I know you’re eager to change your life all at once. You plan on going to the gym, start eating healthy, enrolling into dance courses, reading books, and more.
And that’s why the so-called “New year resolutions” seldomly work.
They give you that sense of busyness and they trap you into the mindset that “you either change or you don’t”.
Well, change doesn’t happen overnight (unlike those resolutions), and most importantly, change is not volatile:
Change is the result of properly built habits, and habits are built with patience and consistency.
You can’t shortcut the process.
Therefore, start out by adopting one habit, just one.
Once the habit finds its way into your routine and harmonically fits in there, you start out with another one.
And so on.
You’ll soon understand that discipline is not something you’re born with, but rather a muscle that needs constant use and development, especially when you’re introducing new patterns and ways of doing things into your daily life.
- Reward yourself, every now and then.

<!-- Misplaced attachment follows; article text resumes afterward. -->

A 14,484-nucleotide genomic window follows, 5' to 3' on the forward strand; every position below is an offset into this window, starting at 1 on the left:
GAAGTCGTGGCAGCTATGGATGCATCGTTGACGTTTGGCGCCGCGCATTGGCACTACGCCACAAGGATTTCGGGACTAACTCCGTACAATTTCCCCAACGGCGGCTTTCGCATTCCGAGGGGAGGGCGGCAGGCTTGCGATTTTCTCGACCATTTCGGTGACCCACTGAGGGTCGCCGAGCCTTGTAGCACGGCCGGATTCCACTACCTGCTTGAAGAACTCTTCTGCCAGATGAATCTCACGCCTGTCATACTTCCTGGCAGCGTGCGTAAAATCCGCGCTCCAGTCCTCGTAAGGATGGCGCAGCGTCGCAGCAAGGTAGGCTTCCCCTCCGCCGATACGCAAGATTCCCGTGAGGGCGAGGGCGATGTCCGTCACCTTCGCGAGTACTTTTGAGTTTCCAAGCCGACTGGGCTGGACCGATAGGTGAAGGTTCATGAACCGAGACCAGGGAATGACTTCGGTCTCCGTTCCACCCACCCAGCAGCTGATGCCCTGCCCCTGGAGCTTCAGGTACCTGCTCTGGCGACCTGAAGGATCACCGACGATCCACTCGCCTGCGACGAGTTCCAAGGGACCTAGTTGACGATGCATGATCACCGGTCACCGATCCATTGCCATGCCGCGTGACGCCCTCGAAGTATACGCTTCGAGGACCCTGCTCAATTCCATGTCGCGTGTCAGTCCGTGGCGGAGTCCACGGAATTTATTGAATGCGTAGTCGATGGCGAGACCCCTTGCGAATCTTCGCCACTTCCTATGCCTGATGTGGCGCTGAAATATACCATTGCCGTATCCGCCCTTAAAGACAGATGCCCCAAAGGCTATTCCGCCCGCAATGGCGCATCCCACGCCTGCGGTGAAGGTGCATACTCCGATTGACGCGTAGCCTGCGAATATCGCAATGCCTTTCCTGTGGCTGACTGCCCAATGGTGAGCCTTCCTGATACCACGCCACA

Fill your calendar with positive, exciting events that you’ll be looking forward to when times get tough and you feel like your discipline tank is near empty.
We learn by either reward or punishment. If our hard work is followed by a proper reward, at the end of the day, we’re more likely to repeat that behavior. That’s why recompensing yourself is one of the best discipline-booster there is.
Regardless of the type of reward you choose, it’s important to keep some guidelines in mind. Specifically:
— Don’t do something that stands in contradiction with what you’ve just accomplished, especially if you plan on pursuing very similar goals further down the line.
In more practical terms, buying an expensive car after finally getting out of debt might not be a great idea. But it’s up to you.
— The reward should be proportionate to the effort you put into reaching the goal.
Be wise and realistic. Don’t give yourself too much nor not enough credit. When the reward is appropriate to the amount of effort deployed on your part, you’ll feel the motivation to do more (and to enjoy the prize more) the next time around.
Did you like/hate this article? Why? I’ll take any type of constructive feedback in the comment section below, trying to discipline myself to do better moving forward. You can also write me through DM on Instagram (https://www.instagram.com/anthonymartin279/). Thanks.